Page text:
The controversial leader of Myanmar, Aung San Suu Kyi, was stripped of her ‘Freedom of the City’ honour by Oxford Council at a meeting earlier this week.
The motion, which argued it was “no longer appropriate” for the politician to hold the award, was approved by a majority of city councillors on Monday.
Aung San Suu Kyi was awarded the Freedom of the City in 1997, in recognition of her pro-democracy activism. But despite winning a supermajority in Myanmar’s 2015 elections, violence towards the unrecognised Rohingya minority in the country has contin-ued under her leadership, drawing international criticism.
“The ethnic cleansing of the Rohingya people in Myanmar has shocked the world,” the Leader of Oxford City Council, Bob Price, told Cherwell.
“There is justied anger across the city and the Council that a Nobel Peace Prize laureate who is the Head of State in Myanmar has not only failed to condemn the violence but has actively queried the accuracy of the evidence presented by the United Nations and the international media.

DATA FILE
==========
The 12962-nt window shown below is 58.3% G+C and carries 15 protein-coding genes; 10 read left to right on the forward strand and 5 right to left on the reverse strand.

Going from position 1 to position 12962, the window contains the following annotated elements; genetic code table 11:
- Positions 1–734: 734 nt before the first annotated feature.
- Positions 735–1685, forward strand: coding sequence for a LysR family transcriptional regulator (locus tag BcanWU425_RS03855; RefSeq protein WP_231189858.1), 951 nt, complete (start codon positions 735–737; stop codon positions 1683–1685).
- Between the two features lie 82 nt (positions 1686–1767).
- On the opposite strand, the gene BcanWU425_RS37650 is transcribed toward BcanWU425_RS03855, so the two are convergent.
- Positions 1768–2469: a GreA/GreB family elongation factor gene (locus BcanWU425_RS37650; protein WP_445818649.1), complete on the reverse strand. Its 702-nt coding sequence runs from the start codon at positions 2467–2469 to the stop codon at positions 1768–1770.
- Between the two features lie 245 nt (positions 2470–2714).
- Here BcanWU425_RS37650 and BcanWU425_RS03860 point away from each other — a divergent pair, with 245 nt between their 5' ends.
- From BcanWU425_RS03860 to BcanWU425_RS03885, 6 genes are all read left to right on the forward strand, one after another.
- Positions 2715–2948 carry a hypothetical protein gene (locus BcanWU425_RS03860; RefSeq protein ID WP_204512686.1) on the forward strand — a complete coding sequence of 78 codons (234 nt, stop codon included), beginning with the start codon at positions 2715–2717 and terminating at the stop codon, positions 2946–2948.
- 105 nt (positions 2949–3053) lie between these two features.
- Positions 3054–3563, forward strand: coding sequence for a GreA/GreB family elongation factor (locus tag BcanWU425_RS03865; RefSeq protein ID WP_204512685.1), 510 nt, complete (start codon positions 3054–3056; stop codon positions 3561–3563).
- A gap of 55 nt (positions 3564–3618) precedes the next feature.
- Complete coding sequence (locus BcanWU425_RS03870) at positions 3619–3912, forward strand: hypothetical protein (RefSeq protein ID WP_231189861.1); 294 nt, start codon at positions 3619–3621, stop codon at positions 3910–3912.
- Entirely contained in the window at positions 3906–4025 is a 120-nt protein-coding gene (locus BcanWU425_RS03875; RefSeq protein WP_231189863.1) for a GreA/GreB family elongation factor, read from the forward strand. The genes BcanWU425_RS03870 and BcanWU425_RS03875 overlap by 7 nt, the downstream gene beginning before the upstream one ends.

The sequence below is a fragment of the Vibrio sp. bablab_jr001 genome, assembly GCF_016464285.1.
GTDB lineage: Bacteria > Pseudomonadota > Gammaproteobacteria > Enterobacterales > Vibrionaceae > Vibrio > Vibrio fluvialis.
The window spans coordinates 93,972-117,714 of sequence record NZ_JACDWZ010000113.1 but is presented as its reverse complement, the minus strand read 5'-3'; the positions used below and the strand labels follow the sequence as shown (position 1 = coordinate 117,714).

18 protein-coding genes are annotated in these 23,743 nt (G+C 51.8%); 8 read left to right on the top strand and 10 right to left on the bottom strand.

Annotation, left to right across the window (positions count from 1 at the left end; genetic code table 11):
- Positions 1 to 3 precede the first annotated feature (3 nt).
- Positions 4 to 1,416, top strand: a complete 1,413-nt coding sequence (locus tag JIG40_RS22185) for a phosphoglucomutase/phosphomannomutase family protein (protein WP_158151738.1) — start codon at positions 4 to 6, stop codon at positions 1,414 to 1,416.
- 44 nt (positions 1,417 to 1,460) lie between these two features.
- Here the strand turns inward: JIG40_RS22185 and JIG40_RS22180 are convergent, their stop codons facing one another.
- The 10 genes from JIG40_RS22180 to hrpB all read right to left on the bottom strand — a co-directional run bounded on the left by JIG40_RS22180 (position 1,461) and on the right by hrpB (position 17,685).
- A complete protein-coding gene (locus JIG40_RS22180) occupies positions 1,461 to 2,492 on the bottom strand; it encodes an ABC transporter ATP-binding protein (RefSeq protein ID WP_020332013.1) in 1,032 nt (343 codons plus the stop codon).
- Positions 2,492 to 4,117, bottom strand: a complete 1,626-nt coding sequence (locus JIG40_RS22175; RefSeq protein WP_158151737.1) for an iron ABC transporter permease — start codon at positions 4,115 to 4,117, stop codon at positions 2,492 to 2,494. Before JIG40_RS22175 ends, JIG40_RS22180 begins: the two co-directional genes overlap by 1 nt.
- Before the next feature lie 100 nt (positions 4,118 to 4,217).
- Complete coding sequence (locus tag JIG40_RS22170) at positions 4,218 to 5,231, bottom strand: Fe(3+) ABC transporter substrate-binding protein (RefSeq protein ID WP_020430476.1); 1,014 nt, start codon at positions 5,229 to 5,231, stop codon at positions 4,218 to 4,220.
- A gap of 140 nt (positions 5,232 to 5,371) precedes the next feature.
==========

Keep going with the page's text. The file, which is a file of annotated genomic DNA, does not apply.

“She was awarded the Freedom – which is the City’s highest honour – for her remarkable stand against military dictatorship and the imposition of authoritarian rule in her country.
“Her failure to stand up in similar fashion to military leadership in the face of such appalling violence against an ethnic and religious minority clearly leads to the conclusion that she is no longer worthy of the honour bestowed by the City of Oxford.”
This comes after news last week that St Hugh’s College has taken down its portrait of Aung San Suu Kyi, who studied Philosophy, Politics, and Economics (PPE) there in the 1960s. The Swan, a St Hugh’s blog, reported that the painting had been replaced by Yoshihiro Takada’s ‘Morning Glory’.
A spokesperson for St Hugh’s told Cherwell: “The College shares the grave international concerns about the persistent ethnic violence towards, and treatment of, the Rohingya community.
“We earnestly hope that Aung San Suu Kyi will do everything within her power to stop the violence and address the underlying issues as a matter of urgency.”
The University said it is not reviewing its decision to award the Myanmar leader an honorary degree in 2012.